Presentation on theme: "Accidents and Air Quality Models for EMME/2 Marwan AL-Azzawi."— Presentation transcript:
Accidents and Air Quality Models for EMME/2 Marwan AL-Azzawi
Project Goals Develop series of mathematical models to describe relationship between flows, link attributes, accidents & pollution Allow the user to take account physical characteristics of highways Models can be used in any EMME/2 traffic study.
Background Accurate estimation of impacts of traffic on accidents and air quality are growing concern to local and central governments. Many modern traffic studies also examine impacts of traffic on accidents and pollution, in addition to usual design issues. Accident and pollution models are normally estimated as a function of highway type and traffic volumes. But in many instances the road geometric layout is omitted. This raises a problem with regards to taking into account the different designs and characteristics of different roads.
Data Collection Accident Data –Large data sets input into sophisticated databases –Measured against different road sections and flow levels –Multiple regression analysis –Accident data between 1993 to 1999, for 32 local authorities in Scotland –Road data has over 30,000 miles of road sections in urban, rural and semi-rural areas –Total of over 10,000 accident records and 1 billion vehicle miles Air Quality Data –From various test vehicles which measure exhaust emissions from vehicles –Different travelling speeds to show effects of congestion –Automatic pollution measuring equipment set up at various locations throughout Scotland (from 1995 to 1999). –5 different towns and cities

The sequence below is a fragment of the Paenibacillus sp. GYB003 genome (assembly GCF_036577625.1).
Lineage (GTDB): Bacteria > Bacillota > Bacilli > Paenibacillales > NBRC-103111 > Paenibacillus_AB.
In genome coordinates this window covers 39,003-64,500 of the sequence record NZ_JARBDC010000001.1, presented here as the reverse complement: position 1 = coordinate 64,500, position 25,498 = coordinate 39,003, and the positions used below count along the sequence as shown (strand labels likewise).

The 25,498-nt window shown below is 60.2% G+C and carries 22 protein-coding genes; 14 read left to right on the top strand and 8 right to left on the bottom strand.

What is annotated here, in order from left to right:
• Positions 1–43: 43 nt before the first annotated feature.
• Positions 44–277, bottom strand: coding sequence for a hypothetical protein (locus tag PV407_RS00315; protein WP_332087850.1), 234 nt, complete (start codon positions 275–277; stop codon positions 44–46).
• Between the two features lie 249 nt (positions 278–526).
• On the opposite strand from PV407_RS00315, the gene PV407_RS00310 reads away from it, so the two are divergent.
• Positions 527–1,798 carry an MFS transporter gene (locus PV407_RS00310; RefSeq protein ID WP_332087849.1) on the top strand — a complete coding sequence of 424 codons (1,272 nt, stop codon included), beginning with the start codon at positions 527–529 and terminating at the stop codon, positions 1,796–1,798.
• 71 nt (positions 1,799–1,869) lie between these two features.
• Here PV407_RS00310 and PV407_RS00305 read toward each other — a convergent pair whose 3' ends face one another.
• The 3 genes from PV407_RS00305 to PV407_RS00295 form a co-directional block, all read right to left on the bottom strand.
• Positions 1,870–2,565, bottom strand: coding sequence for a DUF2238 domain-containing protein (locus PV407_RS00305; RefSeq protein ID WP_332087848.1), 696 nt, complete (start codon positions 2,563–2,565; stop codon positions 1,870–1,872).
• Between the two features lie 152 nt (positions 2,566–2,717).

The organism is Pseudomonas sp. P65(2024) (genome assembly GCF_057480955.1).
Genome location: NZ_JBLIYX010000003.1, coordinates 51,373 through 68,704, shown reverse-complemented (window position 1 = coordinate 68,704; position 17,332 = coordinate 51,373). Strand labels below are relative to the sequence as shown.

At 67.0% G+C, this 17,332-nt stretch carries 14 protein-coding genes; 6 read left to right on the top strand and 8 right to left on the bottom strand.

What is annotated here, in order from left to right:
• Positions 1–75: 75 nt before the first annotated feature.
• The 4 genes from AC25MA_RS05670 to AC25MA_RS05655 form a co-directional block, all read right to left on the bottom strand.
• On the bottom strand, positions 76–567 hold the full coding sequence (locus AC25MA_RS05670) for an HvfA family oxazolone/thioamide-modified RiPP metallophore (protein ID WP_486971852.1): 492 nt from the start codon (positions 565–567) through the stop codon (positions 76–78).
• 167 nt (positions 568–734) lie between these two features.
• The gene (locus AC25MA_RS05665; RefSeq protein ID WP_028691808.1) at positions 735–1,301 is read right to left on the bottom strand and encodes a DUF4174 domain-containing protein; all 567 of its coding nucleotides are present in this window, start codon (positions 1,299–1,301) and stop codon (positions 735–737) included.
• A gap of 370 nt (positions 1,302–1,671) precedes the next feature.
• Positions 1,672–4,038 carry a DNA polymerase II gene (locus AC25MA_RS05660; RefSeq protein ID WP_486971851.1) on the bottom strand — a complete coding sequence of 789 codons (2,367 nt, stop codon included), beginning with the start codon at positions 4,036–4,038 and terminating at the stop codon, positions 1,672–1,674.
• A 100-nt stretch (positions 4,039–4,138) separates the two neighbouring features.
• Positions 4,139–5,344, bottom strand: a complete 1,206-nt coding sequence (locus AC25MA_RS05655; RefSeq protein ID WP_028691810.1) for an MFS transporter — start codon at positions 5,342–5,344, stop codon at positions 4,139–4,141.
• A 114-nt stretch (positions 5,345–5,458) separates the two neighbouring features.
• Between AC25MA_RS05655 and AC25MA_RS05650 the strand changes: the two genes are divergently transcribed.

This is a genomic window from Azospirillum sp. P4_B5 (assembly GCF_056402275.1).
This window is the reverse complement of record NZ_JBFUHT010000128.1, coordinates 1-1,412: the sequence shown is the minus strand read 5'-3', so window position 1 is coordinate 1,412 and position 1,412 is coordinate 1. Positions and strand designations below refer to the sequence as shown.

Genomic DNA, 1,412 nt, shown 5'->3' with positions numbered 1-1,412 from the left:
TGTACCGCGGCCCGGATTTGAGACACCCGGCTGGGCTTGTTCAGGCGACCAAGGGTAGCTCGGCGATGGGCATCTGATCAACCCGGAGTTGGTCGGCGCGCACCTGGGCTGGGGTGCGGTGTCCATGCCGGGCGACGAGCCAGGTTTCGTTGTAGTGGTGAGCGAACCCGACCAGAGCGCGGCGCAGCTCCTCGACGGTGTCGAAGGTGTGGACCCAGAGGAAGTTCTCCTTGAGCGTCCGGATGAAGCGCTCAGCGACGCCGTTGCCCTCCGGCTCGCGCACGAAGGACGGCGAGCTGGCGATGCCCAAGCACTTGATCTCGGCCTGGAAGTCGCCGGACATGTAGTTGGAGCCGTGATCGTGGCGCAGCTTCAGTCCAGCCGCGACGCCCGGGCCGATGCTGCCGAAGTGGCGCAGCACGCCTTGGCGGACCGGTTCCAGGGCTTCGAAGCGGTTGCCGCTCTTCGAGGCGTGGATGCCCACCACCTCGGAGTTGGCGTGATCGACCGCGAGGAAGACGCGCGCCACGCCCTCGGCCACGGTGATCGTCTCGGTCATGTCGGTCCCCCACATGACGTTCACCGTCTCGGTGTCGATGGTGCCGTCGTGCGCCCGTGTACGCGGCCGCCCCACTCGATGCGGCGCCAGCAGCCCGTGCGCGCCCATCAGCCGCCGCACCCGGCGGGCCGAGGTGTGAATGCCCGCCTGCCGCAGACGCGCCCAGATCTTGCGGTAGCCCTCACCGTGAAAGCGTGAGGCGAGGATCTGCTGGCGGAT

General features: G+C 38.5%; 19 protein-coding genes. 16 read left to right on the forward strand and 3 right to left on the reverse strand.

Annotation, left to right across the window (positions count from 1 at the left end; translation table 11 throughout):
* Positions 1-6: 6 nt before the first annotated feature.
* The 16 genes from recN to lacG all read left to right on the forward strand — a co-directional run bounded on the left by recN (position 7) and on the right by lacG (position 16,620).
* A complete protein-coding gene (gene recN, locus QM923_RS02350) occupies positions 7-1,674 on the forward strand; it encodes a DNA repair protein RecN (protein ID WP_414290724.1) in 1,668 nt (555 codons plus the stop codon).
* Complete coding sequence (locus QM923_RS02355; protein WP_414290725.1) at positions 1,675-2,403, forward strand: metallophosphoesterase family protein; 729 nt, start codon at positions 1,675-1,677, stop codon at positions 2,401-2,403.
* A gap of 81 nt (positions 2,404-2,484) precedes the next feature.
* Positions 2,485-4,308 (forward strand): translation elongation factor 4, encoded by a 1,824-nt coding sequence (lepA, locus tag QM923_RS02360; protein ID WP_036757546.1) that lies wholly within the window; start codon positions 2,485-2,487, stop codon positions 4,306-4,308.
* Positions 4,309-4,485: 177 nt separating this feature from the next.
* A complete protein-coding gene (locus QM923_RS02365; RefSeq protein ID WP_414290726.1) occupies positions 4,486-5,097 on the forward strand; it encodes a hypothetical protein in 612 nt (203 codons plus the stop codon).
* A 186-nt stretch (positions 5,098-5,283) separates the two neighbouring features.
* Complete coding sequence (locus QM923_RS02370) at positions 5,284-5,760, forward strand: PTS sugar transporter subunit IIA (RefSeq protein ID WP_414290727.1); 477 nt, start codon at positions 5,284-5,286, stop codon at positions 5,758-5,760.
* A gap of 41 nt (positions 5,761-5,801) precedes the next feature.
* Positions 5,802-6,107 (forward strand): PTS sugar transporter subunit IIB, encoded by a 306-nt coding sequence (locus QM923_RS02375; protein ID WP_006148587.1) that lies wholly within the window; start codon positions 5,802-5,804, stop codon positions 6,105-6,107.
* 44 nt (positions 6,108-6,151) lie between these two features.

Types of Accident Models Separate models for Fatal, Serious and Slight casualties Total is the addition of the model results Variables include –annual traffic flow (million of vehicles) –width of the road section (metres) –Length of the road section (metres) –visibility along the road section (metres) –surface quality (0 for ‘poor’, 1 for ‘good’) –if road section is in an urban area (1 for ‘urban’, 0 if ‘non-urban’) –if road section is in a rural area (1 for ‘rural’, 0 if ‘non-rural’) –if road section is in a semi-rual area (1 for ‘semi-rural’, 0 if not)
Types of Air Quality Models Separate models for the 3 main traffic pollutants Carbon Monoxide (CO), Hydrocarbons (HC) and Nitrogen Dioxide (NO 2 ) E = k + aV + bV 2 + cV 3 –E = emission rate per vehicle (g/km) –V = vehicle speed (km/h) –a, b, c and k are co-efficients Different co-efficients for different road types Relates speed of travel across the link, thereby taking into account the effects of rising and falling congestion levels on the rate at which traffic emissions vary.
Results of Tests The models tested against actual measured accident and air pollution data Results show new models are statistically satisfactory, with the accident models a little better than the air quality This is arguably due to the vast amount of data used to develop the accident database
Future Developments Accident Models –Further disaggregate the models –Allow the effects of built-up development activities (e.g. retail frontage parking, loading and unloading services, etc) –Would closer represent situations in busy town or city centres –Pedestrian and cycling accident models –Include vehicle/pedestrian and vehicle/cycle accidents Air Pollution Models –Develop models of other air pollutants (e.g. Carbon Dioxide, Particulate Matter, Lead, etc) –Allow examination of pollutants agreed at environmental health summits, including Rio Summit (1992) and Kyoto Agreement (1999)
Conclusions New accident and air quality models should improve traffic studies Help simulate affects of congestion Further work on-going to develop model parameters for other road types, and other accidents and pollutants